Volume. 11871

Obama defends interim Iran nuclear deal
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c_330_235_16777215_0___images_stories_edim_02_ep2(242).jpgTEHRAN - President Barack Obama on Saturday defended an interim deal with Iran over its nuclear program, Reuters reported. 
The agreement that was reached in Geneva on November 24 between Iran and the United States, Russia, France, Britain, Germany, and China - known as the P5+1 group – offers Tehran some relief from economic sanctions in return for more oversight of its nuclear program.
Israeli Prime Minister Benjamin Netanyahu has called the deal a "historic mistake."
Obama, speaking at a forum hosted by Haim Saban, an Israeli-American media proprietor, said the interim deal with Iran would provide space for a longer-ranging agreement on Iran’s nuclear program, which Tehran says is entirely peaceful.
The president said he viewed the likelihood of a satisfactory "end state" as a 50/50 proposition, and repeated that all options remained on the table if Iran did not follow through with its obligations.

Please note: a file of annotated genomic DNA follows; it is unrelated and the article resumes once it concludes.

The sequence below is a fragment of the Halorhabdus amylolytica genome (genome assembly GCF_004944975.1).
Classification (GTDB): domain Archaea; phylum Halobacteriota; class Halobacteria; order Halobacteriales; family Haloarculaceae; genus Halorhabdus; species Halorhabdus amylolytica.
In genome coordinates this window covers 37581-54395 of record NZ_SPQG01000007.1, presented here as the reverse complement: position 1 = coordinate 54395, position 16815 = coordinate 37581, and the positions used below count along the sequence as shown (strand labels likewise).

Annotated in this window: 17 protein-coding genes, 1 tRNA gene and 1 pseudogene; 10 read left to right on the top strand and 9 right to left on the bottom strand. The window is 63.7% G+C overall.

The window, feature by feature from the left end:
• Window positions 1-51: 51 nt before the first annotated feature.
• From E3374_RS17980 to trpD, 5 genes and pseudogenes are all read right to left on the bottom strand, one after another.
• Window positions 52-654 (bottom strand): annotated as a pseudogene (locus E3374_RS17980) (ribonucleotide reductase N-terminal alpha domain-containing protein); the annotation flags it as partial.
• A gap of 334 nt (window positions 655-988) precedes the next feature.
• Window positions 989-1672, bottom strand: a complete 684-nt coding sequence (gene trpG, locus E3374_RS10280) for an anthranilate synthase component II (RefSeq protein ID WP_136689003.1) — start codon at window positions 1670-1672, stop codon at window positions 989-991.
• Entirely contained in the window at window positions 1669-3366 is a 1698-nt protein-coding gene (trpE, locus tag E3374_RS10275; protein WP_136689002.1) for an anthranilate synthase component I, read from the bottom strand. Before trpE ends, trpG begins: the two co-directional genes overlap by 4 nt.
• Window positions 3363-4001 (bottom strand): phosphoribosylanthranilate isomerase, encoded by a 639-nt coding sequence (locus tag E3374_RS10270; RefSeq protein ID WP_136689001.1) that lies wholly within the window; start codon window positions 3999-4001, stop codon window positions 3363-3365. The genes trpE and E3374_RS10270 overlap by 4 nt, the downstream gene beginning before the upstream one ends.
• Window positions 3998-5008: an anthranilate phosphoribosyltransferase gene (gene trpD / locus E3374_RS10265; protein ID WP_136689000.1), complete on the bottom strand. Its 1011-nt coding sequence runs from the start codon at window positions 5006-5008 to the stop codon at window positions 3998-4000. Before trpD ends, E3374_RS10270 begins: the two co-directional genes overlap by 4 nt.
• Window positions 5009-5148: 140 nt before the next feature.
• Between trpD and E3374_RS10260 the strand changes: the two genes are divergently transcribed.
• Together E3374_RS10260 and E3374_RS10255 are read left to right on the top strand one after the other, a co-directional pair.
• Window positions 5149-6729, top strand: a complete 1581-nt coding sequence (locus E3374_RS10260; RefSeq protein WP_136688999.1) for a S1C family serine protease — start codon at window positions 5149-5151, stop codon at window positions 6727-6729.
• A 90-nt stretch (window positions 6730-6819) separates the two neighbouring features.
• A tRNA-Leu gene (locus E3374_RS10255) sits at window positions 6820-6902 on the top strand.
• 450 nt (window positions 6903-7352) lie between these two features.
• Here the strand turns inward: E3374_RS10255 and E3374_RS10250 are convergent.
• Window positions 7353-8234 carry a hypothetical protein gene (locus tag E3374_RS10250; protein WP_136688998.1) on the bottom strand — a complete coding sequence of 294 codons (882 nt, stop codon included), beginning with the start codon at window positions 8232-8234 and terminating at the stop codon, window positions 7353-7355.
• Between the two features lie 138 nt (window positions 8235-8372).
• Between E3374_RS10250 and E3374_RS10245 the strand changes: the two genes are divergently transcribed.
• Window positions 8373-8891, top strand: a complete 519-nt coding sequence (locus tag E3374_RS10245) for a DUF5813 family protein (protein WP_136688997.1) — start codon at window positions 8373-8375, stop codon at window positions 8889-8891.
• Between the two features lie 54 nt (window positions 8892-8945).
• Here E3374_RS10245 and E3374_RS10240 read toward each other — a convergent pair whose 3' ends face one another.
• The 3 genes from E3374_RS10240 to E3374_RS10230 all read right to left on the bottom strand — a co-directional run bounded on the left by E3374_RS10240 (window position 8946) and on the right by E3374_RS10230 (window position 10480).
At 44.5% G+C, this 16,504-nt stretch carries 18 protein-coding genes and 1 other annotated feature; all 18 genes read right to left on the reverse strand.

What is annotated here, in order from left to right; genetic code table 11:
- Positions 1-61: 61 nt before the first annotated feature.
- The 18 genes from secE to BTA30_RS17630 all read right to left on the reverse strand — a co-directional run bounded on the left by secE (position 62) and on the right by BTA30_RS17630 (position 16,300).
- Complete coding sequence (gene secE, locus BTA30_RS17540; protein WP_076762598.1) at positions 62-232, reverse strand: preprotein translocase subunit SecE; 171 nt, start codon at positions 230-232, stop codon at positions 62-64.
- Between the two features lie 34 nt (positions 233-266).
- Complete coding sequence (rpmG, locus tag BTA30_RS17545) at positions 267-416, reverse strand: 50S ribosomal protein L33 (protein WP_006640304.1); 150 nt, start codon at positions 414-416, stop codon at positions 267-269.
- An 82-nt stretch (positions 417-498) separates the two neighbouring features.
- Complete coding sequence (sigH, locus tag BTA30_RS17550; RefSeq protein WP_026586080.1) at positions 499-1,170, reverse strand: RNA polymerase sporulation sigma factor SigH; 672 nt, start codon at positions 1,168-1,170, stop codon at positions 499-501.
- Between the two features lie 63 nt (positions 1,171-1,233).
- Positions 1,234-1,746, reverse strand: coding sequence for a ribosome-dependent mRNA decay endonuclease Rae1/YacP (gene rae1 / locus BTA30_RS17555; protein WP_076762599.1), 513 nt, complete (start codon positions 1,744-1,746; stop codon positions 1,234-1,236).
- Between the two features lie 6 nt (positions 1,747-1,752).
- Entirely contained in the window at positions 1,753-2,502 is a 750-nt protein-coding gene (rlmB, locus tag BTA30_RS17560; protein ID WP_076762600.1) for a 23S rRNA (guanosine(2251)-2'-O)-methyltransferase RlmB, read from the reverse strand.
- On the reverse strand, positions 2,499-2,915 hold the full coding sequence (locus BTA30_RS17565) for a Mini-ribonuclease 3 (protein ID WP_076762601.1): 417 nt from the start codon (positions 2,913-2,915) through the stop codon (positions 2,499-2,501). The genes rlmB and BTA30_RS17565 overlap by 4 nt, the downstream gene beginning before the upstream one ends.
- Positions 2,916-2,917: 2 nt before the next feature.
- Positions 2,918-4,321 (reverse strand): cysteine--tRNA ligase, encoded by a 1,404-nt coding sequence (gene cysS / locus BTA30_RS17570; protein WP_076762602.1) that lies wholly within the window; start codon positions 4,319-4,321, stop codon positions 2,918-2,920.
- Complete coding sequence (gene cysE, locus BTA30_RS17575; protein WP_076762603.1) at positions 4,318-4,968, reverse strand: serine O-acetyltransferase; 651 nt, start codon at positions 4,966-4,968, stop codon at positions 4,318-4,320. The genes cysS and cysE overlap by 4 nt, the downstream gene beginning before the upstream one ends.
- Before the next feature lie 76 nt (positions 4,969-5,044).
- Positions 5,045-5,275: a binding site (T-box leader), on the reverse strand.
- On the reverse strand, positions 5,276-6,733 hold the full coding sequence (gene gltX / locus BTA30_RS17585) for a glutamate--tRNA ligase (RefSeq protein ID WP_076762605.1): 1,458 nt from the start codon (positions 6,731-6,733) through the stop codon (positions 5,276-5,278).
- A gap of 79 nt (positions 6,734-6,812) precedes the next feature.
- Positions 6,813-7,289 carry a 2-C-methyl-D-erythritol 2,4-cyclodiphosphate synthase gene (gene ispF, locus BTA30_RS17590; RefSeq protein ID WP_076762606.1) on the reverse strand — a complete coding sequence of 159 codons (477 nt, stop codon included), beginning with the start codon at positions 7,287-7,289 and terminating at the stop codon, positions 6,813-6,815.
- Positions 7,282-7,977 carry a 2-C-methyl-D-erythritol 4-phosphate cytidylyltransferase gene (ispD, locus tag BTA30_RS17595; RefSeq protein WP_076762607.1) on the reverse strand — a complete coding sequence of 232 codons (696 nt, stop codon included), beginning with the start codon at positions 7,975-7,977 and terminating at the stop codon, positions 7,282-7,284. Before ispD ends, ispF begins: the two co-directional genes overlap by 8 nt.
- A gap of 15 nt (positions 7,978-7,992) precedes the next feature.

"If we cannot get the kind of comprehensive end state that satisfies us and the world community ... then the pressure that we've been applying on them and the options that I have made clear I can avail myself of, including a military option, is one that we would consider and prepare for," he said.
Obama said it was unrealistic to believe that Iran would halt its nuclear program if the sanctions regime was strengthened and talks were not given a chance to succeed.
Obama suggested any enrichment capacity left in Iran would be limited.
"It is my strong belief that we can envision an end state that gives us an assurance that even if they have some modest enrichment capability, it is so constrained and the inspections are so intrusive that they, as a practical matter, do not have breakout capacity," he said.
The United States says it will confer closely with Israel about crafting a permanent Iran agreement after the six-month confidence-building period laid out by the Geneva deal.

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